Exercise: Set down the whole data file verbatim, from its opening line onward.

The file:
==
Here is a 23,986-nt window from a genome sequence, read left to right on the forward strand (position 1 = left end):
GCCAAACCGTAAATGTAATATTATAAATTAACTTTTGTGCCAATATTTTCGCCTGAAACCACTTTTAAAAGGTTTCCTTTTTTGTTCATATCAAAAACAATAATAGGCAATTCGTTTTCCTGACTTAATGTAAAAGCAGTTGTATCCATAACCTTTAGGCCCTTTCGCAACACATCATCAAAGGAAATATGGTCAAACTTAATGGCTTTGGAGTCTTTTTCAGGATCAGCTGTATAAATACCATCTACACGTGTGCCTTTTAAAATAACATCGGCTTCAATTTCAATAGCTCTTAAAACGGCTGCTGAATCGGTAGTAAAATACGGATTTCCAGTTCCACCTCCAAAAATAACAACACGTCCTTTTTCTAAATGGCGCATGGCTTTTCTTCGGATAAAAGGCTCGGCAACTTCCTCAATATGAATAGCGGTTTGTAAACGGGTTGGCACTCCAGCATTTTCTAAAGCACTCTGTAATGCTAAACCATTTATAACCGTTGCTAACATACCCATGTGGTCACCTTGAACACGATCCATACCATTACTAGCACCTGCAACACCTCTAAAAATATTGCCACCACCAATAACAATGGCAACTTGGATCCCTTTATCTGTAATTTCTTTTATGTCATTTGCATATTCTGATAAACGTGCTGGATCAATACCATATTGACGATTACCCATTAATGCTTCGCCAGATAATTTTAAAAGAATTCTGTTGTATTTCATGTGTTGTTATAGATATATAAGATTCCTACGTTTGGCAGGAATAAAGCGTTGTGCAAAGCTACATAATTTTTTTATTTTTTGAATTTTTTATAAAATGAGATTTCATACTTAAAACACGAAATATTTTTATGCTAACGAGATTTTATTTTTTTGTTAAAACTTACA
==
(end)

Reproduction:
Here is a 23,986-nt window from a genome sequence, read left to right on the forward strand (position 1 = left end):
GCCAAACCGTAAATGTAATATTATAAATTAACTTTTGTGCCAATATTTTCGCCTGAAACCACTTTTAAAAGGTTTCCTTTTTTGTTCATATCAAAAACAATAATAGGCAATTCGTTTTCCTGACTTAATGTAAAAGCAGTTGTATCCATAACCTTTAGGCCCTTTCGCAACACATCATCAAAGGAAATATGGTCAAACTTAATGGCTTTGGAGTCTTTTTCAGGATCAGCTGTATAAATACCATCTACACGTGTGCCTTTTAAAATAACATCGGCTTCAATTTCAATAGCTCTTAAAACGGCTGCTGAATCGGTAGTAAAATACGGATTTCCAGTTCCACCTCCAAAAATAACAACACGTCCTTTTTCTAAATGGCGCATGGCTTTTCTTCGGATAAAAGGCTCGGCAACTTCCTCAATATGAATAGCGGTTTGTAAACGGGTTGGCACTCCAGCATTTTCTAAAGCACTCTGTAATGCTAAACCATTTATAACCGTTGCTAACATACCCATGTGGTCACCTTGAACACGATCCATACCATTACTAGCACCTGCAACACCTCTAAAAATATTGCCACCACCAATAACAATGGCAACTTGGATCCCTTTATCTGTAATTTCTTTTATGTCATTTGCATATTCTGATAAACGTGCTGGATCAATACCATATTGACGATTACCCATTAATGCTTCGCCAGATAATTTTAAAAGAATTCTGTTGTATTTCATGTGTTGTTATAGATATATAAGATTCCTACGTTTGGCAGGAATAAAGCGTTGTGCAAAGCTACATAATTTTTTTATTTTTTGAATTTTTTATAAAATGAGATTTCATACTTAAAACACGAAATATTTTTATGCTAACGAGATTTTATTTTTTTGTTAAAACTTACA